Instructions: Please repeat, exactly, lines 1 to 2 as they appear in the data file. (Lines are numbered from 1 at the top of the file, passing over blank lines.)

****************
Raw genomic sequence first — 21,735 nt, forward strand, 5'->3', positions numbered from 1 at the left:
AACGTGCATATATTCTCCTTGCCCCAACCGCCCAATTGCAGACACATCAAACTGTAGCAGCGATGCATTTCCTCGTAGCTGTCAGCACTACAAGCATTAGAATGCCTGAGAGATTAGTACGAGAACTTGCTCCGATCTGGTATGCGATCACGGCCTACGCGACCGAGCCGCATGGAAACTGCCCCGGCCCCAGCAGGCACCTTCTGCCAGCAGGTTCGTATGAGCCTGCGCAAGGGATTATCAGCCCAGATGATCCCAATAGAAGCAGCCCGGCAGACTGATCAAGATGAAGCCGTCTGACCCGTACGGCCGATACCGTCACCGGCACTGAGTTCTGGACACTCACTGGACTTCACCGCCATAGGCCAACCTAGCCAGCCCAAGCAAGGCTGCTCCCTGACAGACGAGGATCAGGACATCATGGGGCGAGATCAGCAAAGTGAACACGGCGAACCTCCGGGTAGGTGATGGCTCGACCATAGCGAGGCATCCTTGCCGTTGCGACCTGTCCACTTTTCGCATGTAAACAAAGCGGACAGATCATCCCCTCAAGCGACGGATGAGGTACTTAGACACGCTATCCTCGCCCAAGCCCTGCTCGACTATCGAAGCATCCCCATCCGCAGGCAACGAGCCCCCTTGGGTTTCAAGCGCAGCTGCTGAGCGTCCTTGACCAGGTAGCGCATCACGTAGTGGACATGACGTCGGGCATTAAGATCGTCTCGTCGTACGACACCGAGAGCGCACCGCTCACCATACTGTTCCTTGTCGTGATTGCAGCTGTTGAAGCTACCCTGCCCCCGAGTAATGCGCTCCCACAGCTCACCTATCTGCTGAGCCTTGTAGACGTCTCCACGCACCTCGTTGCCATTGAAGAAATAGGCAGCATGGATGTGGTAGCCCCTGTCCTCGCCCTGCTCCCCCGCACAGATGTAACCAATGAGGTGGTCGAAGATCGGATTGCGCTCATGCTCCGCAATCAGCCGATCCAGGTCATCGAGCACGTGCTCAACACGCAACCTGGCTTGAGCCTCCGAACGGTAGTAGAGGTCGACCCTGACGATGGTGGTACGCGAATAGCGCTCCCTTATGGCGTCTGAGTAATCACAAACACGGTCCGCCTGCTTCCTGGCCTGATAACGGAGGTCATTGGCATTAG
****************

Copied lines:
Raw genomic sequence first — 21,735 nt, forward strand, 5'->3', positions numbered from 1 at the left:
AACGTGCATATATTCTCCTTGCCCCAACCGCCCAATTGCAGACACATCAAACTGTAGCAGCGATGCATTTCCTCGTAGCTGTCAGCACTACAAGCATTAGAATGCCTGAGAGATTAGTACGAGAACTTGCTCCGATCTGGTATGCGATCACGGCCTACGCGACCGAGCCGCATGGAAACTGCCCCGGCCCCAGCAGGCACCTTCTGCCAGCAGGTTCGTATGAGCCTGCGCAAGGGATTATCAGCCCAGATGATCCCAATAGAAGCAGCCCGGCAGACTGATCAAGATGAAGCCGTCTGACCCGTACGGCCGATACCGTCACCGGCACTGAGTTCTGGACACTCACTGGACTTCACCGCCATAGGCCAACCTAGCCAGCCCAAGCAAGGCTGCTCCCTGACAGACGAGGATCAGGACATCATGGGGCGAGATCAGCAAAGTGAACACGGCGAACCTCCGGGTAGGTGATGGCTCGACCATAGCGAGGCATCCTTGCCGTTGCGACCTGTCCACTTTTCGCATGTAAACAAAGCGGACAGATCATCCCCTCAAGCGACGGATGAGGTACTTAGACACGCTATCCTCGCCCAAGCCCTGCTCGACTATCGAAGCATCCCCATCCGCAGGCAACGAGCCCCCTTGGGTTTCAAGCGCAGCTGCTGAGCGTCCTTGACCAGGTAGCGCATCACGTAGTGGACATGACGTCGGGCATTAAGATCGTCTCGTCGTACGACACCGAGAGCGCACCGCTCACCATACTGTTCCTTGTCGTGATTGCAGCTGTTGAAGCTACCCTGCCCCCGAGTAATGCGCTCCCACAGCTCACCTATCTGCTGAGCCTTGTAGACGTCTCCACGCACCTCGTTGCCATTGAAGAAATAGGCAGCATGGATGTGGTAGCCCCTGTCCTCGCCCTGCTCCCCCGCACAGATGTAACCAATGAGGTGGTCGAAGATCGGATTGCGCTCATGCTCCGCAATCAGCCGATCCAGGTCATCGAGCACGTGCTCAACACGCAACCTGGCTTGAGCCTCCGAACGGTAGTAGAGGTCGACCCTGACGATGGTGGTACGCGAATAGCGCTCCCTTATGGCGTCTGAGTAATCACAAACACGGTCCGCCTGCTTCCTGGCCTGATAACGGAGGTCATTGGCATTAG